60% of Americans approved of the Supreme Court last July. Now, it's 38%, according to a new poll
By Devan Cole, CNN
(CNN) -- Americans' approval of the Supreme Court has fallen again, according to a new poll released Wednesday, with just 38% of the country saying it approves of the nation's highest court after it overturned Roe v. Wade -- a dramatic shift in public opinion from one year ago.
The Marquette Law School poll provides key insight into how the country views the Supreme Court after its controversial decision to reverse nearly 50 years of precedent. Taken between July 5 and 12, just days after the court reversed Roe, the survey found that 61% of respondents said they disapproved of the nine justices and 38% said they approved.
Just one year ago, in July 2021, the Marquette poll showed 60% approval with 39% disapproving. And a majority approved as recently as March in Marquette's polling. At the same time, the survey finds a sharp increase in the share who view the court as conservative -- 67% describe it as either very or somewhat conservative, up from 56% in May.
The findings demonstrate the rapid collapse of support by Americans for the high court, which has historically received higher marks than Congress and the White House. In the latest CNN polling, released this week, 38% approved of the way Joe Biden is handling his job, and just 18% approved of Congress.
Standing as one of the court's most consequential decisions in decades, the majority opinion issued last month sent shock waves through the nation, drawing high praise from conservatives and fierce condemnation from Democrats, who vowed revenge at the ballot box this November.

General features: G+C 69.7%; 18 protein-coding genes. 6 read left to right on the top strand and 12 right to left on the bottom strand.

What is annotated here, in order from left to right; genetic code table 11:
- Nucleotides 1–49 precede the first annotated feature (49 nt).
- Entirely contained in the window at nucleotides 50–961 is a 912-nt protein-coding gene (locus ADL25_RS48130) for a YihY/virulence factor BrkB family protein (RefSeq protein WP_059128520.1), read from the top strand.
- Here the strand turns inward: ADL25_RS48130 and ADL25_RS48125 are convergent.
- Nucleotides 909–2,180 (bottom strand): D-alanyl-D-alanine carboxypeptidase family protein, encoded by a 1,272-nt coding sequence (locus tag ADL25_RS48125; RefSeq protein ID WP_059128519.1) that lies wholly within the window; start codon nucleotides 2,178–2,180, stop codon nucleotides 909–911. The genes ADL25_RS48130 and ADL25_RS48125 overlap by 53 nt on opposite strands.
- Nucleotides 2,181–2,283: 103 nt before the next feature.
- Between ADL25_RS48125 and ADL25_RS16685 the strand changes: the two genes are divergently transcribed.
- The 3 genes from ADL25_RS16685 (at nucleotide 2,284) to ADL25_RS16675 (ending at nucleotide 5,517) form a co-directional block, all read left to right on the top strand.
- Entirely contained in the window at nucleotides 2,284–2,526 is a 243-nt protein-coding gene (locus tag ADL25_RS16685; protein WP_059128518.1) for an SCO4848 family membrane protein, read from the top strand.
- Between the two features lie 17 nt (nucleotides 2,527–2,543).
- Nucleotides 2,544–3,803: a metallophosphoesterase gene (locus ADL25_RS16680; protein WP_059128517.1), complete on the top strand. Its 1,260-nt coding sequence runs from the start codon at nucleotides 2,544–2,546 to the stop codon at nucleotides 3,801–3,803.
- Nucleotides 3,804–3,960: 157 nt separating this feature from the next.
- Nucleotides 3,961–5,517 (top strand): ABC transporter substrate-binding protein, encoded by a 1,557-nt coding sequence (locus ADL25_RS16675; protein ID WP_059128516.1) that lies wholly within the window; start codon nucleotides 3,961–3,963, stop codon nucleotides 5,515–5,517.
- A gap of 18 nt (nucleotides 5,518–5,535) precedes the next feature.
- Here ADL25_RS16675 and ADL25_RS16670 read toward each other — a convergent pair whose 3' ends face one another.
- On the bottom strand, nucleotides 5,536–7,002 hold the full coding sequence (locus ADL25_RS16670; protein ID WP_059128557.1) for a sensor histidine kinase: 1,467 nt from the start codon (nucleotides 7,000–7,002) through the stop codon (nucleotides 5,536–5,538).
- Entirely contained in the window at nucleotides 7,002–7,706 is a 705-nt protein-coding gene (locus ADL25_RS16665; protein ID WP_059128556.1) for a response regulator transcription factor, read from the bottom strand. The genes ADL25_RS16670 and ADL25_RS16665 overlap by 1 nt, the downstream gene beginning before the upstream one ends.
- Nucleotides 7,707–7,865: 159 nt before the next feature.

The Marquette poll, like others released since the decision came down, finds that a broad majority of Americans oppose the decision to overturn Roe, 64% vs. 36% who favor it, a divide that has not shifted much in the wake of the ruling.
The court also issued decisions in a number of other closely watched cases before the new poll was taken, including one that eroded some of the barriers between church and state in an opinion that will allow more religious expression in public spaces. And the justices struck down a century-old New York gun law that placed restrictions on carrying a concealed handgun outside the home -- an opinion marking the widest expansion of gun rights in a decade.
In addition to the controversial opinions released this term, a number of other recent episodes are likely to blame for the slipping numbers, including revelations about efforts by Ginni Thomas, the wife of Justice Clarence Thomas, to overturn the results of the 2020 election, and Thomas' public jabs at Chief Justice John Roberts.
Earlier this year, Justice Sonia Sotomayor said that she and her fellow justices all think about how to "comport" themselves to try to ensure public confidence as Americans' view of the high court has worsened in recent months.
"I think all of us worry about that. We think about ways in which we can comport ourselves, among ourselves, to ensure that the public has confidence in what we're doing," Sotomayor, one of the court's liberal members, told NBC News in response to a question about the decline in the public's trust of the court.
Results from the survey are based on interviews with 1,003 adults nationwide and have a margin of sampling error of plus or minus 4 percentage points.
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